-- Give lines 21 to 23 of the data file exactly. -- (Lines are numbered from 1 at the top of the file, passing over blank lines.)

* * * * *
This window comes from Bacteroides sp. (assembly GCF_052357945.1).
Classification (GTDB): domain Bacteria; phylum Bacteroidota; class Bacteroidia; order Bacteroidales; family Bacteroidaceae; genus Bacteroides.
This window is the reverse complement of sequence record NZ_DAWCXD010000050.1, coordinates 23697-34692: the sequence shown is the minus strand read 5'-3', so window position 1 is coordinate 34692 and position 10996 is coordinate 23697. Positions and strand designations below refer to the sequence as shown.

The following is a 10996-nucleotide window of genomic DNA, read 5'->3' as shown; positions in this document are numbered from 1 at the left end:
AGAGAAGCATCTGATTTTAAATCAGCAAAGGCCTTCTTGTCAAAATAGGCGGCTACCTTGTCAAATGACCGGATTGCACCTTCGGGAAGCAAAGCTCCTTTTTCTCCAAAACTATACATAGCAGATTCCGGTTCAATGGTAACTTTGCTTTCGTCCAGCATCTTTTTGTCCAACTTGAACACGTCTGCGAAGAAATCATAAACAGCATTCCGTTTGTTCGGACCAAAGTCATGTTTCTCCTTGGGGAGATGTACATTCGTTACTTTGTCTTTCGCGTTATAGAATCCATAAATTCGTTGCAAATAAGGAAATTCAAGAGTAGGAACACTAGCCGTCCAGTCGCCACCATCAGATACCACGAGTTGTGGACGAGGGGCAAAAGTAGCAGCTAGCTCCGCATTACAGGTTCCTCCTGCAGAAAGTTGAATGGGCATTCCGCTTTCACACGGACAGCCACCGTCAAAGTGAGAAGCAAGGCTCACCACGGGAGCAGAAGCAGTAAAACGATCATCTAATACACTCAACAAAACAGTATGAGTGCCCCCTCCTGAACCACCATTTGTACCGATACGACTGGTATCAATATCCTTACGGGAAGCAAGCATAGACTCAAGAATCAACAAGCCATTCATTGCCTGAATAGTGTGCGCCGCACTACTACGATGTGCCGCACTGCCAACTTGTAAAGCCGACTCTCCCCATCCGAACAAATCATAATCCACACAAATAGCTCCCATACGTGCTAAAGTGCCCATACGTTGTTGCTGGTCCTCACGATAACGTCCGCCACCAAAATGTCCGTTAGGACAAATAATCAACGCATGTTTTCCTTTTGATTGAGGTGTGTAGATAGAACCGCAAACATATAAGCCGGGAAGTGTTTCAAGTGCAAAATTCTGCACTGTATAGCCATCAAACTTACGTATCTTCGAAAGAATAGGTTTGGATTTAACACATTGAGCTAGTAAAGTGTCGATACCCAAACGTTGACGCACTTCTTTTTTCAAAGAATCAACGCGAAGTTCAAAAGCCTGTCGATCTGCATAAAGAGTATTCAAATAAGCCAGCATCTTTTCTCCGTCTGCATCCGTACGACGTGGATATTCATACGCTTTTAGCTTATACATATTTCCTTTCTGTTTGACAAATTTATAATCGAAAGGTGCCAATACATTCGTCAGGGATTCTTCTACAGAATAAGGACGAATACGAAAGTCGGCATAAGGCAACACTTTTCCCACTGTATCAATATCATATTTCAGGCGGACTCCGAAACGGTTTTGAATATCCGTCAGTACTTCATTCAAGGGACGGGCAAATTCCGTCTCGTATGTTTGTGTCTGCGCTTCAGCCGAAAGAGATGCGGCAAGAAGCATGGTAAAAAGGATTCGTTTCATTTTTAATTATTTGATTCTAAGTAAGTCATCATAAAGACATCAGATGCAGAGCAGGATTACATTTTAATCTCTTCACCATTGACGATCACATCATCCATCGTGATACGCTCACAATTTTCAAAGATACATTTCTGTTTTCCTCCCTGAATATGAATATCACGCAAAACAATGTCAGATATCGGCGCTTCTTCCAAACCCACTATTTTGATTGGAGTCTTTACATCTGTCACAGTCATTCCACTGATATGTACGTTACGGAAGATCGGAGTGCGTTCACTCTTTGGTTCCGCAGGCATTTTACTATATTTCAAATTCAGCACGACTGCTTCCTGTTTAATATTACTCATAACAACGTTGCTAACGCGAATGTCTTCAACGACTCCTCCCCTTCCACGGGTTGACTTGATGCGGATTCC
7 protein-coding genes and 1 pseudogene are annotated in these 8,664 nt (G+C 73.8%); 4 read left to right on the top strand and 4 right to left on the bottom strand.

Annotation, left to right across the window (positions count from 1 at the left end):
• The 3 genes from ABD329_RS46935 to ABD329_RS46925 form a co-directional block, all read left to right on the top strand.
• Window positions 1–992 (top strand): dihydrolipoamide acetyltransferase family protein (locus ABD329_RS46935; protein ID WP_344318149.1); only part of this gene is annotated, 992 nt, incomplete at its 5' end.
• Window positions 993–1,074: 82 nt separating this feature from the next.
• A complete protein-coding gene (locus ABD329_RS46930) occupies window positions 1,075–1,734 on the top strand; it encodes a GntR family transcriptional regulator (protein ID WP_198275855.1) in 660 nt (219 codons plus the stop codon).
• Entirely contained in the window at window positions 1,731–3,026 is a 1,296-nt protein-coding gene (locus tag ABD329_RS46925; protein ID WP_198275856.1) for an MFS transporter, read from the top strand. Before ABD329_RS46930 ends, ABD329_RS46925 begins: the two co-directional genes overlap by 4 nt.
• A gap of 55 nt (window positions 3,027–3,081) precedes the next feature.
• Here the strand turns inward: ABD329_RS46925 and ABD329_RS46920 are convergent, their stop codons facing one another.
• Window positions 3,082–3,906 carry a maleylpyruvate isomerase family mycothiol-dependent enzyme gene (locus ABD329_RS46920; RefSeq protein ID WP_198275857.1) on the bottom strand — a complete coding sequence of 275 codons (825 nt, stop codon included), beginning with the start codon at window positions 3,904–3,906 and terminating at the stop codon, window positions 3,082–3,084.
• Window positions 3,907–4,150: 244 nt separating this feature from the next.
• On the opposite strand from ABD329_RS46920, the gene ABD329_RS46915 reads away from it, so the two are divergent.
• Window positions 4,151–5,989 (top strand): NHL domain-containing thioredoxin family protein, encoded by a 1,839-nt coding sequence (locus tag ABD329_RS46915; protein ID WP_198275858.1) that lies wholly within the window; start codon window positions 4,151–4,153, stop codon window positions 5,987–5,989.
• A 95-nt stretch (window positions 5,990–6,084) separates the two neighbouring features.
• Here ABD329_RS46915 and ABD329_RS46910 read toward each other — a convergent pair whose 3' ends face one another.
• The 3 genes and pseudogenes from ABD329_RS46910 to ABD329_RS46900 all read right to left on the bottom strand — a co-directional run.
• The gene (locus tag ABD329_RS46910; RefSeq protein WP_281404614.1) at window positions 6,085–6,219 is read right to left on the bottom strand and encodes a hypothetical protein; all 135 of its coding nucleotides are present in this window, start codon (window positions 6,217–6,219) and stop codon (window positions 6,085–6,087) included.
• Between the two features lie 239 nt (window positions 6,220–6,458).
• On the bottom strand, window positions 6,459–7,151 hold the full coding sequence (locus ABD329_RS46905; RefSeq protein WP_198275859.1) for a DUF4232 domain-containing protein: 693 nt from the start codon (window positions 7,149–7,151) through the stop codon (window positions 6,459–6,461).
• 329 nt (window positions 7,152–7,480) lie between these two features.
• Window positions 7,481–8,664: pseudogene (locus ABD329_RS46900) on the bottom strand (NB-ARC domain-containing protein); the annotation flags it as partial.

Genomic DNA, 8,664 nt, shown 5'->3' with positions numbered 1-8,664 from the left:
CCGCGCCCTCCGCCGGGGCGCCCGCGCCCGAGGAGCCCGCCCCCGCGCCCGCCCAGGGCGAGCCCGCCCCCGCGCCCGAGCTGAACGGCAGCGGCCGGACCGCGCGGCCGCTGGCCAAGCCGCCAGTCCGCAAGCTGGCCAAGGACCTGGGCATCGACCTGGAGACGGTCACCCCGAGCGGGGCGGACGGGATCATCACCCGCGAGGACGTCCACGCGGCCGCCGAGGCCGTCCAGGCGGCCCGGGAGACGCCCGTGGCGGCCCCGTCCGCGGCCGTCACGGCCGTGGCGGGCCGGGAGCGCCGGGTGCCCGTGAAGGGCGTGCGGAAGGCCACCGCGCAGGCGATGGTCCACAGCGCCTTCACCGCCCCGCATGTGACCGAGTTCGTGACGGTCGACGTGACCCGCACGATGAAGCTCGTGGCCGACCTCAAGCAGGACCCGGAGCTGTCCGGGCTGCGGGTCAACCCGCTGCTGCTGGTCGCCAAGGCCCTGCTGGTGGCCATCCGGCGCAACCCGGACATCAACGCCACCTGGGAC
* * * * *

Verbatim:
• The 3 genes and pseudogenes from ABD329_RS46910 to ABD329_RS46900 all read right to left on the bottom strand — a co-directional run.
• The gene (locus tag ABD329_RS46910; RefSeq protein WP_281404614.1) at window positions 6,085–6,219 is read right to left on the bottom strand and encodes a hypothetical protein; all 135 of its coding nucleotides are present in this window, start codon (window positions 6,217–6,219) and stop codon (window positions 6,085–6,087) included.
• Between the two features lie 239 nt (window positions 6,220–6,458).